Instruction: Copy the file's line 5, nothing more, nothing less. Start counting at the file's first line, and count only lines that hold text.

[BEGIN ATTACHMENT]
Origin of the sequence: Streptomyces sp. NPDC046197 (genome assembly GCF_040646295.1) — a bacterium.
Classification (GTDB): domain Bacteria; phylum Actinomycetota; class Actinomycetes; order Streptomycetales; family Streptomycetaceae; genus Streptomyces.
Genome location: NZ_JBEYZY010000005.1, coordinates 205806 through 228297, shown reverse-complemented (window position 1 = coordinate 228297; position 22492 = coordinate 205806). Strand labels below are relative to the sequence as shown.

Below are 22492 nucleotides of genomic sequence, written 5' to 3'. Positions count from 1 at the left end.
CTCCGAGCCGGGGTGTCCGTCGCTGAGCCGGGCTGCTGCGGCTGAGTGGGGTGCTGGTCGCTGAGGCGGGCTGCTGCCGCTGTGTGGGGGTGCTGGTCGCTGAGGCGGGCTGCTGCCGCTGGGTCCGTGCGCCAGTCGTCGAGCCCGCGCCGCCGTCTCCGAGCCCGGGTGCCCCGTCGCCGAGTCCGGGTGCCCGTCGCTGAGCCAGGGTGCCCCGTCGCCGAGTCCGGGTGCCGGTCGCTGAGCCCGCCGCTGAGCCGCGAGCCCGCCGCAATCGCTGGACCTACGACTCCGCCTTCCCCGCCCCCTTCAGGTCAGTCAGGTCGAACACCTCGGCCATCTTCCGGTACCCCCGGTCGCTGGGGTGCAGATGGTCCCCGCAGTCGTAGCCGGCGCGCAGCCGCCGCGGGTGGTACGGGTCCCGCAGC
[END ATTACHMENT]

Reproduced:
CTCCGAGCCGGGGTGTCCGTCGCTGAGCCGGGCTGCTGCGGCTGAGTGGGGTGCTGGTCGCTGAGGCGGGCTGCTGCCGCTGTGTGGGGGTGCTGGTCGCTGAGGCGGGCTGCTGCCGCTGGGTCCGTGCGCCAGTCGTCGAGCCCGCGCCGCCGTCTCCGAGCCCGGGTGCCCCGTCGCCGAGTCCGGGTGCCCGTCGCTGAGCCAGGGTGCCCCGTCGCCGAGTCCGGGTGCCGGTCGCTGAGCCCGCCGCTGAGCCGCGAGCCCGCCGCAATCGCTGGACCTACGACTCCGCCTTCCCCGCCCCCTTCAGGTCAGTCAGGTCGAACACCTCGGCCATCTTCCGGTACCCCCGGTCGCTGGGGTGCAGATGGTCCCCGCAGTCGTAGCCGGCGCGCAGCCGCCGCGGGTGGTACGGGTCCCGCAGC